Many of us are familiar with conducting business by video conference. It provides an extra option for talking to remote clients that is much less expensive and time-consuming than an in-person meeting, but can result in a better personal connection than a phone meeting.
The EPO, recognising these advantages, has for some years allowed oral proceedings (hearings) to be held by video conference. However, recently released EPO decision T 2068/14 has emphasised the discretion that the EPO Examining Divisions (and Boards of Appeal) possess when it comes to allowing or refusing video conferencing for oral proceedings. Video conferencing with the EPO can never be considered a foregone conclusion.
In T 2068/14, the Board of Appeal emphasised that, although an applicant has the right to be heard in oral proceedings, the applicant has no right for these to be in a form of its choice (eg by video conference rather than in-person).
Video conferencing at the Examining Division
The applicant in this case had been summoned to oral proceedings as the final stage in examination of a patent application. The applicant’s representative requested that Proceedings be held by video conference in accordance with the EPO Guidelines for Examination, which say that they “normally” allow video conferencing for ex parte proceedings unless there are specific reasons for refusing.
The request for a video conference was refused by the Examining Division on the grounds that the subject-matter to be discussed was too complex to be discussed by video conference and that the objections to the application “were such that there appeared to be no possibility of overcoming them by a simple exchange of arguments”.
No one representing the applicant attended the oral proceedings. In EPO procedure, if the applicant is not represented at oral proceedings, the oral proceedings still go ahead, and a decision is taken on the papers previously filed. In this case, the applicant’s patent application was refused.
At appeal, the applicant argued that it was a substantial procedural violation for the EPO to refuse video conferencing, since the high costs of sending a representative to the EPO in person may be beyond an applicant’s budget, particularly when the representative is travelling from the further reaches of Europe. However, the Board of Appeal emphasised that although an applicant has a right to be heard at oral proceedings, there is no requirement that the costs of doing so be affordable to the applicant. The refusal of video conferencing was not a procedural violation, since the applicant or their representative could have chosen to attend the oral proceedings in person.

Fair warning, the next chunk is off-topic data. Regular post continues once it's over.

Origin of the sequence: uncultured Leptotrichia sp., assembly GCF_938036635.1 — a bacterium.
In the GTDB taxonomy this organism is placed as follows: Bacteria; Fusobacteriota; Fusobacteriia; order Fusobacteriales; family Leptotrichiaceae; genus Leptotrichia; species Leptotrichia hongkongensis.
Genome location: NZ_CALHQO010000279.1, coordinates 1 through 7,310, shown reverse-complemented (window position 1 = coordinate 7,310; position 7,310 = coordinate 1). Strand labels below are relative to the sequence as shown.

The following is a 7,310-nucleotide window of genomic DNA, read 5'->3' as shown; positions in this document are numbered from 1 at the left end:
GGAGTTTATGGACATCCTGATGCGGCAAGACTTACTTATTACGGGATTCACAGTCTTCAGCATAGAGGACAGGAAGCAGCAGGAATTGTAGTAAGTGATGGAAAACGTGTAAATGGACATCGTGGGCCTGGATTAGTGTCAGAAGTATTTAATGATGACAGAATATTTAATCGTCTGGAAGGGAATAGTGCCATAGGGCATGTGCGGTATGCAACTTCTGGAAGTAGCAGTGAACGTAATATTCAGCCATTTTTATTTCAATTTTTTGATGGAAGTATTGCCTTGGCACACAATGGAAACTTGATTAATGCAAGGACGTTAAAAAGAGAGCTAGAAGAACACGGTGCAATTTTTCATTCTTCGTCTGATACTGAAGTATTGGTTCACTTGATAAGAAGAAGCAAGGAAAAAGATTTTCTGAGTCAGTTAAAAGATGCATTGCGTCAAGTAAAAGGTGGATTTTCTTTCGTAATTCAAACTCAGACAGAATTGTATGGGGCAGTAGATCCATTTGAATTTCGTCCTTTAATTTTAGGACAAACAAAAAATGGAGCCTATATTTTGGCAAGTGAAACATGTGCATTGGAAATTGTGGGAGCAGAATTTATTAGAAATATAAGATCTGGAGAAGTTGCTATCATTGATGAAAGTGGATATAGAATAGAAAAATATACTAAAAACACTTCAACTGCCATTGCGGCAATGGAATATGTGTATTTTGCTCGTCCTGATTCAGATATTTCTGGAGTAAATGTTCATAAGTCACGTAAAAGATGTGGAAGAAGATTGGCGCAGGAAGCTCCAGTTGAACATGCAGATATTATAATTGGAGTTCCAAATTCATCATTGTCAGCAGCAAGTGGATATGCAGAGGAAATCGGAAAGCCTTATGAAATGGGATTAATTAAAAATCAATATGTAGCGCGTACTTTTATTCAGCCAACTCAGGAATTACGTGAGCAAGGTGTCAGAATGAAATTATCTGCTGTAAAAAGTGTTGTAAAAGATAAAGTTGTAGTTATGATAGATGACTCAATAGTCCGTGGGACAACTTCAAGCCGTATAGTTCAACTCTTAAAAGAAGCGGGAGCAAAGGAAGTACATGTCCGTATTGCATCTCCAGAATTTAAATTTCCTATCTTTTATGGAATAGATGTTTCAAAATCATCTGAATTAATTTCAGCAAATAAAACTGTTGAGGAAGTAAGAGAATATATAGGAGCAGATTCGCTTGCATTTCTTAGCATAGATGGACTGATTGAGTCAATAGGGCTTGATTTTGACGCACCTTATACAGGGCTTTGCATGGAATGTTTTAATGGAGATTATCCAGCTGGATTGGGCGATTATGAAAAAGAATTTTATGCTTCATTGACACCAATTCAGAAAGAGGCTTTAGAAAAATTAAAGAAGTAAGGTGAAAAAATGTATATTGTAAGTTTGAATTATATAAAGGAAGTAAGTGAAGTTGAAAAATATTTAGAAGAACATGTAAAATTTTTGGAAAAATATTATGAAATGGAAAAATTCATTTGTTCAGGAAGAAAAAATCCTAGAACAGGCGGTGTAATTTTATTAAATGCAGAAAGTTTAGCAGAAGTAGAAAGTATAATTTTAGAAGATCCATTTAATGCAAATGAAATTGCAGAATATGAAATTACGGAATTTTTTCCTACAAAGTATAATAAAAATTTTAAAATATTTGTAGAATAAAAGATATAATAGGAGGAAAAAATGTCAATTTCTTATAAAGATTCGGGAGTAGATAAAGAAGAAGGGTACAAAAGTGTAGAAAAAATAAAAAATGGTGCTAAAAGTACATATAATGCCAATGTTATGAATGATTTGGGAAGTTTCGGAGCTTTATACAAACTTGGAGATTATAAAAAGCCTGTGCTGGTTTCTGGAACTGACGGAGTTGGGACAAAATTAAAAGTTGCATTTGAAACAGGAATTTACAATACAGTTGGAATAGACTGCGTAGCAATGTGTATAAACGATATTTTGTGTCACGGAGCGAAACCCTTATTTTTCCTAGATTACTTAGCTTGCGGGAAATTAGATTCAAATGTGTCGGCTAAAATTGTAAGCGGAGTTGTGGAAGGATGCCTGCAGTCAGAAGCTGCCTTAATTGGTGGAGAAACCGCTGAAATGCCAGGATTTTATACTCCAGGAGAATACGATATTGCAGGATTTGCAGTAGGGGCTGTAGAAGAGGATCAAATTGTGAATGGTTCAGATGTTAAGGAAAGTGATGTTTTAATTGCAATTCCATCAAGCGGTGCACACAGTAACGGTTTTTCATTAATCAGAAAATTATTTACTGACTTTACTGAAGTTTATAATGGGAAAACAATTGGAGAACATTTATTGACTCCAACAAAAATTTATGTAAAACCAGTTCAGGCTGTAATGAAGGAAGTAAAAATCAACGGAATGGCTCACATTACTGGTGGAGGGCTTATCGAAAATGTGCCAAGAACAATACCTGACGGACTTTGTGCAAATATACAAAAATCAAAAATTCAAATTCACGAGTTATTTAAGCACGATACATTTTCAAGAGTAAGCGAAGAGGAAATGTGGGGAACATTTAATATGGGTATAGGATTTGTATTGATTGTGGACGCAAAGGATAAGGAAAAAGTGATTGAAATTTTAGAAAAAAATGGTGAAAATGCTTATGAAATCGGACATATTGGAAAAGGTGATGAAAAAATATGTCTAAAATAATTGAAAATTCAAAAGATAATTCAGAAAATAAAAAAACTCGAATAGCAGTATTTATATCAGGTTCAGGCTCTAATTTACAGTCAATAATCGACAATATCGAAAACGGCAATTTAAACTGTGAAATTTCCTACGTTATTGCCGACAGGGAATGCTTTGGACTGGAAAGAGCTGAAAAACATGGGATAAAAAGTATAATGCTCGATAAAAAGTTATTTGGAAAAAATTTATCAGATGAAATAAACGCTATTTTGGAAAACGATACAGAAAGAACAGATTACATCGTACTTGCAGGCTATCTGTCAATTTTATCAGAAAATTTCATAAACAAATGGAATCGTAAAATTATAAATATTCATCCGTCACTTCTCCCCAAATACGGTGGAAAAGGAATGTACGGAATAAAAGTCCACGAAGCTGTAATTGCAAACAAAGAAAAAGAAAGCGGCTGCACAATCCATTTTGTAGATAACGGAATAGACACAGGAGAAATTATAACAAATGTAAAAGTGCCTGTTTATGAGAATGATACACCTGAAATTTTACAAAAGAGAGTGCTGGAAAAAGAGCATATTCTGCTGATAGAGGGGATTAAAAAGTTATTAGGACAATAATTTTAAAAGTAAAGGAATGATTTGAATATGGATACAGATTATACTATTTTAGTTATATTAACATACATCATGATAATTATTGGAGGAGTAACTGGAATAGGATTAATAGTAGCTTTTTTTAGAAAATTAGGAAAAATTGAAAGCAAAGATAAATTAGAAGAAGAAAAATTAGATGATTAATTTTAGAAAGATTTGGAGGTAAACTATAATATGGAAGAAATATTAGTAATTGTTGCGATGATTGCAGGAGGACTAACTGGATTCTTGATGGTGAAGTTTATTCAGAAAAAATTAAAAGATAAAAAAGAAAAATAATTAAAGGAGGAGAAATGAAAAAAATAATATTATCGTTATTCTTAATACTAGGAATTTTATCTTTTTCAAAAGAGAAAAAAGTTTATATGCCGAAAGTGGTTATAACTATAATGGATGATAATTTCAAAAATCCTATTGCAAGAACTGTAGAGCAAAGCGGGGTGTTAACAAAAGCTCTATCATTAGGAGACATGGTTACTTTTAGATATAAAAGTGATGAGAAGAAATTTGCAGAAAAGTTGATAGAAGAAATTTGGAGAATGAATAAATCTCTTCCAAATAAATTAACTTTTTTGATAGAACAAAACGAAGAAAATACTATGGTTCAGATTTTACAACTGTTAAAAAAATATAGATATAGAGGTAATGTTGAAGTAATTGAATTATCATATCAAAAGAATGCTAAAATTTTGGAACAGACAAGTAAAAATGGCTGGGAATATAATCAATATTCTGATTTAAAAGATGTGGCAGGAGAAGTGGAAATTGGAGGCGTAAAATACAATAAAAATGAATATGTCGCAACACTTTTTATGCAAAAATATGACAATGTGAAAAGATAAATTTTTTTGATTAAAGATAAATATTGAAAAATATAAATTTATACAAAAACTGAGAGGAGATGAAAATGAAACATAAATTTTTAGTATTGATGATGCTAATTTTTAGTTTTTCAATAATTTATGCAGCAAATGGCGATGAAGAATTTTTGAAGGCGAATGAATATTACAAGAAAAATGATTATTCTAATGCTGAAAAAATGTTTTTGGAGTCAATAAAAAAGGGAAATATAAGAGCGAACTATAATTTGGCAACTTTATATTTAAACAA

Video-conferencing at Appeal
Not content with requesting (and being refused) video-conferencing at oral proceedings at the Examining Division, the applicant also requested that the resulting appeal be rescheduled at short notice so that it could be held by video conference.
In contrast to the situation at the Examining Division, in which video conferencing is routinely though not always granted, the Boards of Appeal have previously pushed back on requests for video conferencing. In part, this is because proceedings before the Boards of Appeal must be held in public.
The Board of Appeal did not agree with the applicant’s request to re-schedule, since it was received two days before oral proceedings were due to take place. The Rules of Procedure of the Boards of Appeal do “exceptionally” allow for rescheduling, but only when a reasoned request is filed as far in advance as possible. Furthermore, the applicant did not give any reasons for the rescheduling beyond those of wanting video conferencing. The rescheduling (and video conferencing) were therefore refused.
This decision makes it clear that, in principle, it would be possible for oral proceedings before the Boards of Appeal to be held by video-conferencing, but there would have to be a very good reason: “The onus is on the appellant to persuade the Board that conventional oral proceedings are not appropriate.”
Although T 2068/14 appears to have reinforced rather than change current practice, it does raise some points that are important to remember. If applicants request video conferencing for oral proceedings before the Examining Division, there should be a reasonable chance of getting them, but they should be prepared for what they will do if their request is refused.
On the other hand, the chances of video conferencing at the Boards of Appeal still appear to be very low. Arguments would need to be exceptionally strong and filed early.